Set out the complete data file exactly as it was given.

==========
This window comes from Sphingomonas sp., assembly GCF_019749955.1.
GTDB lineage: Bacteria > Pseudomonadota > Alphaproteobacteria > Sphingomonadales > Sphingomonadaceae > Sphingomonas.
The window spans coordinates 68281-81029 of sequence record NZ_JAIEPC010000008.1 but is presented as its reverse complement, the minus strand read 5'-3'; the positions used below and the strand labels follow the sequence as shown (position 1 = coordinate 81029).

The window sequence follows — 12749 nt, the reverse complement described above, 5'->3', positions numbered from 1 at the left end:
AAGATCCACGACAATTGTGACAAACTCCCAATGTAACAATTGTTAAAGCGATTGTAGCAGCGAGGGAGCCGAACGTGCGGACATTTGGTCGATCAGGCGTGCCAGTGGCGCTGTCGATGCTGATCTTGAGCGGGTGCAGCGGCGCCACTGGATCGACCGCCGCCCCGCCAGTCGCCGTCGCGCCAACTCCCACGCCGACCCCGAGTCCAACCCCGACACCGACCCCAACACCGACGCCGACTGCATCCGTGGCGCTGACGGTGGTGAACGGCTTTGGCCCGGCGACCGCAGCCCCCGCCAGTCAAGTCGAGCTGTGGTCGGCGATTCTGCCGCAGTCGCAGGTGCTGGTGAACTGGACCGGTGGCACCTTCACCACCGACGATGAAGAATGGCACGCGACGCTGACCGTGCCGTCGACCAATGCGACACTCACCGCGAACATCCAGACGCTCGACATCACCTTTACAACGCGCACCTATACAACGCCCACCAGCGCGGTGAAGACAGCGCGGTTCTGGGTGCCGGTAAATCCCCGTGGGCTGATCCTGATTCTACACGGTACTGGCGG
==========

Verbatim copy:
This window comes from Sphingomonas sp., assembly GCF_019749955.1.
GTDB lineage: Bacteria > Pseudomonadota > Alphaproteobacteria > Sphingomonadales > Sphingomonadaceae > Sphingomonas.
The window spans coordinates 68281-81029 of sequence record NZ_JAIEPC010000008.1 but is presented as its reverse complement, the minus strand read 5'-3'; the positions used below and the strand labels follow the sequence as shown (position 1 = coordinate 81029).

The window sequence follows — 12749 nt, the reverse complement described above, 5'->3', positions numbered from 1 at the left end:
AAGATCCACGACAATTGTGACAAACTCCCAATGTAACAATTGTTAAAGCGATTGTAGCAGCGAGGGAGCCGAACGTGCGGACATTTGGTCGATCAGGCGTGCCAGTGGCGCTGTCGATGCTGATCTTGAGCGGGTGCAGCGGCGCCACTGGATCGACCGCCGCCCCGCCAGTCGCCGTCGCGCCAACTCCCACGCCGACCCCGAGTCCAACCCCGACACCGACCCCAACACCGACGCCGACTGCATCCGTGGCGCTGACGGTGGTGAACGGCTTTGGCCCGGCGACCGCAGCCCCCGCCAGTCAAGTCGAGCTGTGGTCGGCGATTCTGCCGCAGTCGCAGGTGCTGGTGAACTGGACCGGTGGCACCTTCACCACCGACGATGAAGAATGGCACGCGACGCTGACCGTGCCGTCGACCAATGCGACACTCACCGCGAACATCCAGACGCTCGACATCACCTTTACAACGCGCACCTATACAACGCCCACCAGCGCGGTGAAGACAGCGCGGTTCTGGGTGCCGGTAAATCCCCGTGGGCTGATCCTGATTCTACACGGTACTGGCGG